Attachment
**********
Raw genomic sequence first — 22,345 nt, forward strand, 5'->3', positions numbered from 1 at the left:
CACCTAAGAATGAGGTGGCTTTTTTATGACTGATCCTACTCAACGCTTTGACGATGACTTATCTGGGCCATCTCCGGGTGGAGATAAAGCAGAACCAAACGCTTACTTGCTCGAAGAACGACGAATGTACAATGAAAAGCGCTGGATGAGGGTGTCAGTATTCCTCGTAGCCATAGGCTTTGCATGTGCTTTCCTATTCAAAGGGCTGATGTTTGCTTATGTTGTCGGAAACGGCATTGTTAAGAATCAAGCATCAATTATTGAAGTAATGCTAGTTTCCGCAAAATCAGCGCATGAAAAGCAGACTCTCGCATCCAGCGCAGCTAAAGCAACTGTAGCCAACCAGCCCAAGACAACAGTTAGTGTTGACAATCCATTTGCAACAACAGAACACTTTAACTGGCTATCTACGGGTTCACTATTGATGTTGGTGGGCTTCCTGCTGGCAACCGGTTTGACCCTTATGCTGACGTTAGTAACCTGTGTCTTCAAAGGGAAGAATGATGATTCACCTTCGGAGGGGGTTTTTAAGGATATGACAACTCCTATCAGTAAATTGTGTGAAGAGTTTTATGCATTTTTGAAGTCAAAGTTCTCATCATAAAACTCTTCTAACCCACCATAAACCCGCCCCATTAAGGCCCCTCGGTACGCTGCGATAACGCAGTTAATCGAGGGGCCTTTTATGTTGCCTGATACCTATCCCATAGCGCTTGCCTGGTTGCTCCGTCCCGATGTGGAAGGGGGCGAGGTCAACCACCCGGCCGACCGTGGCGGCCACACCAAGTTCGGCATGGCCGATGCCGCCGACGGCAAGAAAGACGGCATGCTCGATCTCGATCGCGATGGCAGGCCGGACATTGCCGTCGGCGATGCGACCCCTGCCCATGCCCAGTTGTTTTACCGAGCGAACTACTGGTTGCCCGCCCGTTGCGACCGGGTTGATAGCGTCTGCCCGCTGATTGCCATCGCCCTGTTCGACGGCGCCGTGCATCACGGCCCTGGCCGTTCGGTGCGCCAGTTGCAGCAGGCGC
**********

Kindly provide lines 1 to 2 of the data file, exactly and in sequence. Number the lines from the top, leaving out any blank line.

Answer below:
Raw genomic sequence first — 22,345 nt, forward strand, 5'->3', positions numbered from 1 at the left:
CACCTAAGAATGAGGTGGCTTTTTTATGACTGATCCTACTCAACGCTTTGACGATGACTTATCTGGGCCATCTCCGGGTGGAGATAAAGCAGAACCAAACGCTTACTTGCTCGAAGAACGACGAATGTACAATGAAAAGCGCTGGATGAGGGTGTCAGTATTCCTCGTAGCCATAGGCTTTGCATGTGCTTTCCTATTCAAAGGGCTGATGTTTGCTTATGTTGTCGGAAACGGCATTGTTAAGAATCAAGCATCAATTATTGAAGTAATGCTAGTTTCCGCAAAATCAGCGCATGAAAAGCAGACTCTCGCATCCAGCGCAGCTAAAGCAACTGTAGCCAACCAGCCCAAGACAACAGTTAGTGTTGACAATCCATTTGCAACAACAGAACACTTTAACTGGCTATCTACGGGTTCACTATTGATGTTGGTGGGCTTCCTGCTGGCAACCGGTTTGACCCTTATGCTGACGTTAGTAACCTGTGTCTTCAAAGGGAAGAATGATGATTCACCTTCGGAGGGGGTTTTTAAGGATATGACAACTCCTATCAGTAAATTGTGTGAAGAGTTTTATGCATTTTTGAAGTCAAAGTTCTCATCATAAAACTCTTCTAACCCACCATAAACCCGCCCCATTAAGGCCCCTCGGTACGCTGCGATAACGCAGTTAATCGAGGGGCCTTTTATGTTGCCTGATACCTATCCCATAGCGCTTGCCTGGTTGCTCCGTCCCGATGTGGAAGGGGGCGAGGTCAACCACCCGGCCGACCGTGGCGGCCACACCAAGTTCGGCATGGCCGATGCCGCCGACGGCAAGAAAGACGGCATGCTCGATCTCGATCGCGATGGCAGGCCGGACATTGCCGTCGGCGATGCGACCCCTGCCCATGCCCAGTTGTTTTACCGAGCGAACTACTGGTTGCCCGCCCGTTGCGACCGGGTTGATAGCGTCTGCCCGCTGATTGCCATCGCCCTGTTCGACGGCGCCGTGCATCACGGCCCTGGCCGTTCGGTGCGCCAGTTGCAGCAGGCGC